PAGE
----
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The new Jazz goes over bumps and potholes well.
The new Jazz goes over bumps and potholes well.

Honda Jazz in a new avatar

Honda's new premium hatchback is spacious and has a diesel variant too

photoThis is the second coming of Honda Jazz in the Indian market. In its previous attempt a few years back, the Jazz was a hugely competent but overpriced premium hatchback. Due to falling sales, Honda had to eventually pull the plug on it. This time around though, Honda claims to have learnt from its mistakes.

It’s an all-new model built on a new platform but you can still identify easily the design as the one on the previous Jazz. And it’s a good-looking hatchback, except for one thing: The arches above the rear wheels make the tires look thinner than they actually are.

What’s great though is that the Jazz’s design is about more than just looks, it’s got practical reasons behind it. The tailgate extends low on the bumper and the doors open nice and wide. Swing open the doors and you’ll know that one of the car’s strongest suits is its cabin space. The Jazz is easily the most spacious car in its class with ample head-, leg- and shoulder-room for five. The front seats are as nice as in the City sedan, although the rear ones don’t provide enough support and the cushioning is a bit too firm. In the top specification variant, you can adjust the backrest angle.

When it comes to driving environment, the Jazz is much like the City. The chunky steering, the instruments and the basic layout of the centre console are all similar. But visibility from the driving seat is a bit of an issue owing to the thick A-pillars. What you will definitely not have an issue with is the storage space, there are nine cup holders and plenty of cubbyholes.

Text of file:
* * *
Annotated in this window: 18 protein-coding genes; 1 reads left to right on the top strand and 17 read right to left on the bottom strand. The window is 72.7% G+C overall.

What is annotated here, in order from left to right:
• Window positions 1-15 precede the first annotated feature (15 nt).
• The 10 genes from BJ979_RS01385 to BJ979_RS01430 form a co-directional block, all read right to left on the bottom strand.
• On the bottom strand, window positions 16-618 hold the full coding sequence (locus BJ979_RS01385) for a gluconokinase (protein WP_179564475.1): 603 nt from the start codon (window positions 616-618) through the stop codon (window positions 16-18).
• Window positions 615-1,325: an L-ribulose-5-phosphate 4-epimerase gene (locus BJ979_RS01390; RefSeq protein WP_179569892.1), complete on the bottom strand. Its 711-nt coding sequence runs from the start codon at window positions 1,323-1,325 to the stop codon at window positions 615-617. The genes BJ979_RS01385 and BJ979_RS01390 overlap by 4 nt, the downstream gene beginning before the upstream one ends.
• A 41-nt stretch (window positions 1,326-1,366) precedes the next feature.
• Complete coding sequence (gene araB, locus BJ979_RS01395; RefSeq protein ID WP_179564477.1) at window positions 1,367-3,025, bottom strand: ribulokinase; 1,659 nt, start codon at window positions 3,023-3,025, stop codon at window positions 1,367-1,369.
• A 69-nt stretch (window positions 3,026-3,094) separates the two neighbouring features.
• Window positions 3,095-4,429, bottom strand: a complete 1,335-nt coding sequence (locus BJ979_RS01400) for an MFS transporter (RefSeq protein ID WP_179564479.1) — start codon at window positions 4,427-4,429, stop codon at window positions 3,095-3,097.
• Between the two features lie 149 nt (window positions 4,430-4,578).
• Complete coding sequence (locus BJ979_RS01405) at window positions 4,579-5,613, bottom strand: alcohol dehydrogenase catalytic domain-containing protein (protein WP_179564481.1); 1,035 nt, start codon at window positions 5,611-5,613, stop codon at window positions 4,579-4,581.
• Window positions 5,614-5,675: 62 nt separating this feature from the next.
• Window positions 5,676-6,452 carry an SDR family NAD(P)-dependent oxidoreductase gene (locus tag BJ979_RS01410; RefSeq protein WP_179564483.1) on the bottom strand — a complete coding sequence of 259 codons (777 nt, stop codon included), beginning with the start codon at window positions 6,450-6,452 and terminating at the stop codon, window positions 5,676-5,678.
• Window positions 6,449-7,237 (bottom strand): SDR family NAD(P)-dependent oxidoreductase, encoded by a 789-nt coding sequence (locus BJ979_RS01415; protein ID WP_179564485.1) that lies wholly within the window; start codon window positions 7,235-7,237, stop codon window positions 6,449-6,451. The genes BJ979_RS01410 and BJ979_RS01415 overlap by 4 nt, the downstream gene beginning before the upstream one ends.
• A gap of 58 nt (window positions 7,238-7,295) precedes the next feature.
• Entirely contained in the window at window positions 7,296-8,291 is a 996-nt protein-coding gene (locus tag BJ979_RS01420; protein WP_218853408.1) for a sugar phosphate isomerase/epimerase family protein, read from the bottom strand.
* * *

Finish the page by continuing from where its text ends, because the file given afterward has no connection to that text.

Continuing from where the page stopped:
The Jazz will be available with a diesel engine. It’s the same 1.5-litre i-DTEC unit as in the Amaze and City and makes peak power of 98.6 bhp. The engine comes mated to a six-speed manual gearbox that helps this version of the Jazz deliver a class-best Automotive Research Association of India tested fuel economy of 27.3 kilometres per litre. The engine is never free from that coarse, industrial noise when pushed. Its performance is also much in line with what we’ve experienced from this engine on the City and Amaze. Good driveability is the highlight here. Correspondingly, you can get by in traffic without the need to work the gearbox all that much. Gear-shifts are smooth and slick and the clutch is easy to operate.

Highway cruising ability is good too. This car is best driven in a relaxed manner.

Those looking for performance will be better off going for the 1.2 i-VTEC petrol engine with the manual gearbox. This engine produces 89 bhp. At low revolutions, the response isn’t very strong but the mid-range performance is good. If you press on, you’ll love the steady and strong build of power all the way to the 6,800 revolutions per minute limit.

We drove the petrol Jazz with continuously variable transmission (CVT), and found it quite suited to average city driving. The gearbox responds well to mild changes in throttle. But press hard on the throttle and the rise in revolutions isn’t matched by an equally swift rise in speed. The engine sounds strained at this point and more often than not, you will back off and let the engine get back to its comfort zone in the mid-range.

What’s impressive is that there are paddle shifters placed behind the steering wheel, something not many cars in this segment do.

The Jazz’s handling on the whole is best described as safe and predictable. Typical buyers will like the Jazz more for how easy it is to twirl the steering and the fairly tight turning circle. The Jazz goes over bumps and potholes well but the ride quality gets a little rough around sharper edges.

If space and versatility are what you are looking for, the Jazz makes for the best buy. Helping the Jazz’s case this time around is the fact that it will also be available with a diesel engine, petrol engine and a petrol automatic version. This car comes across as extremely comfortable and well suited to the requirements of day-to-day city driving. It will be launched in early July, and the pricing is expected to be from 6-9 lakh, which will pit it against the Hyundai Elite i20.

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